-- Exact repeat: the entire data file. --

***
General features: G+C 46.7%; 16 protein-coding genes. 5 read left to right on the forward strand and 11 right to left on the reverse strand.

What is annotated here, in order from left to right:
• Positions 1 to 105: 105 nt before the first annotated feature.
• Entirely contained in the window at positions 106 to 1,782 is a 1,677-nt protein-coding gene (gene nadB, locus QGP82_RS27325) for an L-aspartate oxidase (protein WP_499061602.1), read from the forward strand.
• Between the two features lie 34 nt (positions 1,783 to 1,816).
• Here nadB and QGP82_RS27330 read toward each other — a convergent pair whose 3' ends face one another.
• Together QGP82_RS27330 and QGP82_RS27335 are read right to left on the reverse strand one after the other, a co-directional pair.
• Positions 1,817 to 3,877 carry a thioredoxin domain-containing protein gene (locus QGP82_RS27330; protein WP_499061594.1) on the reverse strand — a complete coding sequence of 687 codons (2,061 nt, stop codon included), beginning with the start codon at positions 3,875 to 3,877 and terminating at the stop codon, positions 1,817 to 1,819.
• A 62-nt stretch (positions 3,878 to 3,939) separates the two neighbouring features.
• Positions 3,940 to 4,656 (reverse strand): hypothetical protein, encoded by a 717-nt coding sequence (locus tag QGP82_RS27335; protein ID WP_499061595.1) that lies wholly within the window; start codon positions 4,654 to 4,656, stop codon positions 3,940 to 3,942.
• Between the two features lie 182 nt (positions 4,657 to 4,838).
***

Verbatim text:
General features: G+C 46.7%; 16 protein-coding genes. 5 read left to right on the forward strand and 11 right to left on the reverse strand.

What is annotated here, in order from left to right:
• Positions 1 to 105: 105 nt before the first annotated feature.
• Entirely contained in the window at positions 106 to 1,782 is a 1,677-nt protein-coding gene (gene nadB, locus QGP82_RS27325) for an L-aspartate oxidase (protein WP_499061602.1), read from the forward strand.
• Between the two features lie 34 nt (positions 1,783 to 1,816).
• Here nadB and QGP82_RS27330 read toward each other — a convergent pair whose 3' ends face one another.
• Together QGP82_RS27330 and QGP82_RS27335 are read right to left on the reverse strand one after the other, a co-directional pair.
• Positions 1,817 to 3,877 carry a thioredoxin domain-containing protein gene (locus QGP82_RS27330; protein WP_499061594.1) on the reverse strand — a complete coding sequence of 687 codons (2,061 nt, stop codon included), beginning with the start codon at positions 3,875 to 3,877 and terminating at the stop codon, positions 1,817 to 1,819.
• A 62-nt stretch (positions 3,878 to 3,939) separates the two neighbouring features.
• Positions 3,940 to 4,656 (reverse strand): hypothetical protein, encoded by a 717-nt coding sequence (locus tag QGP82_RS27335; protein ID WP_499061595.1) that lies wholly within the window; start codon positions 4,654 to 4,656, stop codon positions 3,940 to 3,942.
• Between the two features lie 182 nt (positions 4,657 to 4,838).